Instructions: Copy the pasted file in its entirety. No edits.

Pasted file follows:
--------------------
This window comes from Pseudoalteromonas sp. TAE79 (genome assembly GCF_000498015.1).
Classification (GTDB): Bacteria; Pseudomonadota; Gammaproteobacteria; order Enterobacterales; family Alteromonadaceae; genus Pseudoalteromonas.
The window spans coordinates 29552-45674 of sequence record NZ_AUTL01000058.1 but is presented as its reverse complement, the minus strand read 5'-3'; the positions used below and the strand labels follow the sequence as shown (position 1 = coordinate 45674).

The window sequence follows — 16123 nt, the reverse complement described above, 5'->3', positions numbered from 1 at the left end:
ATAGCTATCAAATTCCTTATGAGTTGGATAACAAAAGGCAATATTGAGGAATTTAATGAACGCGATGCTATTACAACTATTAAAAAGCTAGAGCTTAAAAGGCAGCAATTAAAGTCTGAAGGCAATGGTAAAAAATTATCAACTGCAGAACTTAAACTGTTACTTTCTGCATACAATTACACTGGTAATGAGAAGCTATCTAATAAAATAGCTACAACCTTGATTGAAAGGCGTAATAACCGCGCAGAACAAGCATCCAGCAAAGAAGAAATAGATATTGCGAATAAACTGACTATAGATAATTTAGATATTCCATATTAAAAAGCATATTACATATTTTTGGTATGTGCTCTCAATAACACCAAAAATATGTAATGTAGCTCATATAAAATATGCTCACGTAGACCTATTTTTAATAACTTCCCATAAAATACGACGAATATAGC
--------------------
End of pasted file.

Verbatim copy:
This window comes from Pseudoalteromonas sp. TAE79 (genome assembly GCF_000498015.1).
Classification (GTDB): Bacteria; Pseudomonadota; Gammaproteobacteria; order Enterobacterales; family Alteromonadaceae; genus Pseudoalteromonas.
The window spans coordinates 29552-45674 of sequence record NZ_AUTL01000058.1 but is presented as its reverse complement, the minus strand read 5'-3'; the positions used below and the strand labels follow the sequence as shown (position 1 = coordinate 45674).

The window sequence follows — 16123 nt, the reverse complement described above, 5'->3', positions numbered from 1 at the left end:
ATAGCTATCAAATTCCTTATGAGTTGGATAACAAAAGGCAATATTGAGGAATTTAATGAACGCGATGCTATTACAACTATTAAAAAGCTAGAGCTTAAAAGGCAGCAATTAAAGTCTGAAGGCAATGGTAAAAAATTATCAACTGCAGAACTTAAACTGTTACTTTCTGCATACAATTACACTGGTAATGAGAAGCTATCTAATAAAATAGCTACAACCTTGATTGAAAGGCGTAATAACCGCGCAGAACAAGCATCCAGCAAAGAAGAAATAGATATTGCGAATAAACTGACTATAGATAATTTAGATATTCCATATTAAAAAGCATATTACATATTTTTGGTATGTGCTCTCAATAACACCAAAAATATGTAATGTAGCTCATATAAAATATGCTCACGTAGACCTATTTTTAATAACTTCCCATAAAATACGACGAATATAGC